Graeme Hick will finish his career at Worcestershire after signing a new contract for the 2007 season. The 40-year-old former England batsman was linked with a move to Derbyshire. Having recently become the second batsman after Geoff Boycott to score 100 first-class centuries for a single county since the war, Hick has also decided against retirement.
The idea of Hick playing for another club was unthinkable to many including, it appears, the man himself. Having first represented the club in 1984 and scored more than 29,000 first-class runs (and another 15,000 in List A cricket) for them, Hick has put down roots at New Road. He is reaping the rewards of a testimonial season and is as much a part of the club as the view of the Cathedral and the teas in the Ladies Pavilion. One might as well try to move the Malvern Hills.
"It was flattering to hear that another county was interested but my heart was always with Worcestershire," Hick said at New Road yesterday. "I've played here all my career and I wouldn't want to go anywhere else.
"There would have been a couple of positive points in going to Derbyshire. I had a chat with them and listened to what they had to say but in the end I just couldn't. It just wouldn't have felt right to play in any other colours. And I couldn't have played against Worcestershire; I'd have had to sit that game out. The speculation has been a bit frustrating. I feel I'm fit and contributing on the field, so why wouldn't I carry on?"
There were moments when even Hick had his doubts, however. Concerns about his form, and even his appetite for the game, resulted in a period of reflection and a visit to an optometrist. Having averaged only 34 in first-class cricket in 2005, he started this season with some low scores.
He said: "At the end of last season there were a couple of questions that I needed to answer. I struggled with runs and the spirit in the dressing-room wasn't so good. I know I finished 2005 with a century, and that we had played on some pretty difficult surfaces. But I had struggled before that and I needed to prove to myself that I could still do it and that I still had the hunger to do it.
"My children's eyes were checked in the winter, so I took the opportunity of having mine checked as well. It was very thorough and I'm told they'll be all right for another ten years; perhaps I'll play 'til I'm 50!"
"If he wants to play until he's 50 - and if he emulates Sir Jack Hobbs and scores 100 first-class centuries after his 40th birthday - then we'll be happy to have him," Mark Newton, the club's chief executive, said.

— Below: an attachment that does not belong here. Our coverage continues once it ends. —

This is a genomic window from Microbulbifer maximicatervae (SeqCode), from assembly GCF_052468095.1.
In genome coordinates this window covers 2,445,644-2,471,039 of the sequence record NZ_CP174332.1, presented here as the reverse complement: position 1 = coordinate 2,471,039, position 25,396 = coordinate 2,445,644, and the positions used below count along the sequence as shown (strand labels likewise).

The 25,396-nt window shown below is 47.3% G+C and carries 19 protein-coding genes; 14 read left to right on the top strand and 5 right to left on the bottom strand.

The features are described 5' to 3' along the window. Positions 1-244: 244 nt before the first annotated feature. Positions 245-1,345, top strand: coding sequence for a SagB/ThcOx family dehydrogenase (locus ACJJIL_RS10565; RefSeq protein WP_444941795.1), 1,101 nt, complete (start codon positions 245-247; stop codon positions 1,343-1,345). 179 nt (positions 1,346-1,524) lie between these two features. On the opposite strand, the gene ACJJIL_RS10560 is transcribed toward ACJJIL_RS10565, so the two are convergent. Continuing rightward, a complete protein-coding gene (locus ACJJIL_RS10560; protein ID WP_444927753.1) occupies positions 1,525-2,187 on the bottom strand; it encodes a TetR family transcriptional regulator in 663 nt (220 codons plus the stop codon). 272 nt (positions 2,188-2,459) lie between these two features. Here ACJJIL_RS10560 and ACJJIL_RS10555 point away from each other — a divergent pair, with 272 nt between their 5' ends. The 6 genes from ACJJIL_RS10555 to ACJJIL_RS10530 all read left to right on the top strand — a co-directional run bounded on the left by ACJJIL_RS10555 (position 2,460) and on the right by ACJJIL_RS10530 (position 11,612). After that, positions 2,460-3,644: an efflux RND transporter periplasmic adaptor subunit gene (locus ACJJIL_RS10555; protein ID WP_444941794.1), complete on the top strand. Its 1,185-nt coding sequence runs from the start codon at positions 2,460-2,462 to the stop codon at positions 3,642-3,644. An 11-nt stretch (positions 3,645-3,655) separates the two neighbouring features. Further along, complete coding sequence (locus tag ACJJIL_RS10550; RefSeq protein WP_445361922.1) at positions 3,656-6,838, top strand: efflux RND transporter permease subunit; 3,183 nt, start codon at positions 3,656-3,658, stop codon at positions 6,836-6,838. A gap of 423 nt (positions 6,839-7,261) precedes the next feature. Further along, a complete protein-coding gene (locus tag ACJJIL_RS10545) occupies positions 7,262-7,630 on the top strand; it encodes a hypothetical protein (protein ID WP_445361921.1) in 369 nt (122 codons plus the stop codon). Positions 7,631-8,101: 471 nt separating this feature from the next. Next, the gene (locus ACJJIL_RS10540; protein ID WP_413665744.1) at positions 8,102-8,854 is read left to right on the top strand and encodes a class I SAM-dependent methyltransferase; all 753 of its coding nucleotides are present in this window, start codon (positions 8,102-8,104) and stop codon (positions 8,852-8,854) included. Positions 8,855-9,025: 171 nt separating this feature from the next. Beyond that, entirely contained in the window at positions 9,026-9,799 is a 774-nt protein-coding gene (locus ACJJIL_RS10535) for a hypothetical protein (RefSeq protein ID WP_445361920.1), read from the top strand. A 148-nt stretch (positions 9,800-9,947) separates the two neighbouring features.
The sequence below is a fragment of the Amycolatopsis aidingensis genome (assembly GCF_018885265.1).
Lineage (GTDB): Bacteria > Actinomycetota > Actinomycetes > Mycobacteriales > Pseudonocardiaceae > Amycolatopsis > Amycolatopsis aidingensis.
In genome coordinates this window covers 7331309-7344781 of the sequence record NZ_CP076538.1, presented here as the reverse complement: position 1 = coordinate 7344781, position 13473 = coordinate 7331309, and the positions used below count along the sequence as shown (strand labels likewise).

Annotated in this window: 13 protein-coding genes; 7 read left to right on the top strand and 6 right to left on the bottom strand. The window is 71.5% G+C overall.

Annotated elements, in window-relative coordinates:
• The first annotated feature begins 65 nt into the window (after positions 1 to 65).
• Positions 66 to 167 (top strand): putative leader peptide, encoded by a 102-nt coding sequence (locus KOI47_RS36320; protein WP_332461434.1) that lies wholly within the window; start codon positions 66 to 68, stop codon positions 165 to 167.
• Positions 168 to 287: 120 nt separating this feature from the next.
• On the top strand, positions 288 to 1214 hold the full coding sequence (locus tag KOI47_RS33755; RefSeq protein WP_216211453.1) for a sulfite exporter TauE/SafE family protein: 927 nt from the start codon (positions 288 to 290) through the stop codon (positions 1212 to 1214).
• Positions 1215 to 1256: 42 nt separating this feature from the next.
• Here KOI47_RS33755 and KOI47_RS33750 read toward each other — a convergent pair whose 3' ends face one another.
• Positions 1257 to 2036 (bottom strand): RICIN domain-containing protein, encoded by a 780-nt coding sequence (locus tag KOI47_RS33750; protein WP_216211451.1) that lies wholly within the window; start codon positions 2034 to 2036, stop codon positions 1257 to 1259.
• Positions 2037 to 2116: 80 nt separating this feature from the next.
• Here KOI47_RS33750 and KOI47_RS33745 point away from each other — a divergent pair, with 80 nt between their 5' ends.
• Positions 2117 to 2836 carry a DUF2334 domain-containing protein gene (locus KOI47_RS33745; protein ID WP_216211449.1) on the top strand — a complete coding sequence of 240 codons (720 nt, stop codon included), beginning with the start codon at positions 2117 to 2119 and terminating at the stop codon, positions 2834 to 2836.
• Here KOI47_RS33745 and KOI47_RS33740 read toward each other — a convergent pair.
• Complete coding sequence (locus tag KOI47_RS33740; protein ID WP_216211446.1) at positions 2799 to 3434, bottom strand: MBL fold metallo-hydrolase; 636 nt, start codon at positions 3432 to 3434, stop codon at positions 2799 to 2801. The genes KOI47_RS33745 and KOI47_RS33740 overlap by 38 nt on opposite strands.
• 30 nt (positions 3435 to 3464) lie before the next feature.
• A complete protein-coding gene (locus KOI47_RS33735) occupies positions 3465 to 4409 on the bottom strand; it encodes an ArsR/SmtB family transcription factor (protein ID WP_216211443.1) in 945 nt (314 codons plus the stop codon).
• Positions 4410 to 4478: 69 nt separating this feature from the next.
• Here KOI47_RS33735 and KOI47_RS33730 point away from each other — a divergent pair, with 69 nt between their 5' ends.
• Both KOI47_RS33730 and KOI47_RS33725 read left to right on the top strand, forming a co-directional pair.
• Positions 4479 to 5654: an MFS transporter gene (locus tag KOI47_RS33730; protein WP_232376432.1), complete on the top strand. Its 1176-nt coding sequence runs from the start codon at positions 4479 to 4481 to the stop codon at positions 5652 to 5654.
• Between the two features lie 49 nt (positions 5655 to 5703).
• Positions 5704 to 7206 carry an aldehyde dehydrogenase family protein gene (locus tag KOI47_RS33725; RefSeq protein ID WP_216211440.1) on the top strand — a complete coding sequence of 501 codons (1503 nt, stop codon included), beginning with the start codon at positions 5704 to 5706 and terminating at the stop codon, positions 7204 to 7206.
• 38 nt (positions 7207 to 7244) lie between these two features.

Although such longevity is highly unlikely, next season is not necessarily Hick's last. "At this stage I'm just going to take it a season at a time," he said. "We'll see how I feel this time next year."
Hick accepts that he will not score the runs that he has in the past but is confident he still has a role to play. "I know I probably won't score the 1,500-runs a season I might have done," he says. "But, batting at five, you just don't get the innings. Batting at five is fine - I'm still not convinced that it's the right place for me in one-day cricket - but it's the role that the captain and coach see me in, but I'm part of a team and I have a job to do."
The prospect of playing Division One Championship cricket is also appetising, though Hick says: "We were outplayed by Surrey and still have Essex to play. There's a lot more cricket to play before anything is settled."
Hick's signing does not complete Worcestershire's strengthening for next season. Decisions have to be made on younger players out of contract (Darryl Mitchell, Shaftab Khalid, Richard Jones, Stuart Wedge, Josh Knappett, Will Gifford and Ed Foster) while the club are also looking to recruit a couple of younger players from other counties.
"The only player we've made an offical approach for is Moeen Ali," John Elliott, the club's chairman, said. "He is a very talented young man who could give us 20 years' service. There are a couple of other areas where we would like to strengthen but we have to accept we don't have the finances to compete with some other teams."
Hick's longer-term future remains a blank canvas. He claims to have enjoyed writing for The Post - it will wear off, I tell him - and doesn't rule out a long-term career in the media.